The Lednice- Valtice area offers fantastic opportunities for walking and cycling sight-seeing trips. We have selected a few sites for your inspiration.
The Minaret was built between 1797 – 1802 under the reign of Alois Josef I of Liechtenstein. Its construction presented significant problems due to the swampy local terrain leading to the foundations having to be reinforced with 500 oaken piles. The structure is 59.39 metres high and there are 300 steps leading to the upper walkway. The walkway offers beautiful views of the region and it’s floodplain forests along the river Dyje.
This one-storied castle ruin with four corner towers, was built between 1807–1810 according to a design by Josef Hardtmuth. Named Janohrad after the Prince John I, this romantic imitation of a medieval castle had ground-floor kennels and stables used during the princely hunts of that period. Today the site hosts an interesting ornithological and hunting exhibition and is a popular destination for hiking visitors as well as cycling tourists.
Between 1824–1825, not far from the south bank of the Millpond, Jan Karel Engel built The Three Graces Classicist folly, so called after it’s central sculpture by Martin Fisher. The niches of the arc shaped building hold statues of the arts and sciences taken from the now no-longer-existing Temple of Muses by Josef Kleiber. The folly provides a visual counterbalance to the Pond Château located on the opposite bank of the Millpond.
The Colonnade, sometimes called Reisten after the hill Reistna on which it sits, was built by Valtice architect Josef Popollack between 1810–1817 to emulate Vienna’s Schonbrunn colonnade. From its roof there are beautiful panoramic views of Mikulov through to the nearby Palava Hills, the Floodplain forests of Lednice, and the Moravian Field in Austria. The structure was commissioned by Jan I in memory of his father Josef I and his brothers Alois Josef I and Filip and as a celebration of ancestral virtues. Hence the inscriptions ‘From Son to Father, Brother to Brothers’ and ‘The Only Remaining Son to the Unforgettable Ancestors’ upon it’s façade. During the Cold War, when the Colonnade found itself in the border zone between the East and West, it served as a border patrol point and the entire building was closed to the public. Only the fall of the regime in 1989 re-enabled public access and restoration of this heavily devastated monument.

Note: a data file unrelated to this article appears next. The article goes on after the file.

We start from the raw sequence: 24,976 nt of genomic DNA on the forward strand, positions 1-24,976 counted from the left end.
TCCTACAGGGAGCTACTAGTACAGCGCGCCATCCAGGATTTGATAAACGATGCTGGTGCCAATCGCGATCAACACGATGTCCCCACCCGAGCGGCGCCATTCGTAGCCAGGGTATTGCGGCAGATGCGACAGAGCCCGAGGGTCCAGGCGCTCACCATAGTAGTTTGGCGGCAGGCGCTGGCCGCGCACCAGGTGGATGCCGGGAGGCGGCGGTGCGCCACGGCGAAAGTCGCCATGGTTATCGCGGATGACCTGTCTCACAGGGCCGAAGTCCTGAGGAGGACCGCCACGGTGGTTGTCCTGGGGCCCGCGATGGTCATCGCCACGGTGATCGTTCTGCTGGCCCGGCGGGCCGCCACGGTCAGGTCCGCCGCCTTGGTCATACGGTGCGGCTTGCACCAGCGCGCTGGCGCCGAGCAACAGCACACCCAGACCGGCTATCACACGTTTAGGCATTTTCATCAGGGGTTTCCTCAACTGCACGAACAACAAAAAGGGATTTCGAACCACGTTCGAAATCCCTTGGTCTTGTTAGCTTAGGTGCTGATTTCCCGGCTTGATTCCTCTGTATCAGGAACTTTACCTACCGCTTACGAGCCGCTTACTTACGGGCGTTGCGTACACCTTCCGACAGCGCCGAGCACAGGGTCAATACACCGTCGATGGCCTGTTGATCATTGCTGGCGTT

Between 1810-1812 architect Josef Kornhausel built an Empire style structure called the Diana’s Temple (known locally as the Rendezvous) based on plans developed by Josef Hardtumth. The monument appears as an enormous triumphal arch standing among large, venerable old trees. It served Jan I and his guests as breakfast spot during their many hunting expeditions. Breakfasts were served in an enormous hall occupying an entire upper floor. The relief and sculptural decorations, with antique hunting motifs, were made by sculptor Josef Klieber.
Not only are the castles and follies evidence of the aesthetic sensibilities of the aristocrats, but also a number of more functional outbuildings as represented, for example, by the Empire style structure Nový dvůr.
The Empire style Apollo’s Temple was built between 1817–1819 by Josef Kornhausel on the top of a sandy dune above the south end of the Millpond. The central relief below the cupola depicts a procession of Muses accompanying Apollo on his sun-chariot, drawn by four horses. At the sides of the upper level there are four antique figures which have been heavily damaged. The relief and sculptures are the work of Tyrolean sculptor Josef Klieber.
This Empire style structure built between 1802 -1806 by architect Josef Hardtmuth was intended as a summer villa and as a picnic spot for the family and guests of prince Jan Josef I. Originally, it also served a more functional purpose when there were aviaries for the breeding of pheasants and peacocks in the yards of the mansion.
On the slope leading down the right side of Bezrucova Alej, in the direction away from Valtice towards the Middle Pond, stands The Pond Château (Rybnicni zamecek). A Classicist building from 1814 to 1816 by Josef Kornhausel, it was home to a biological research station located here from the 1920s to the 1970s.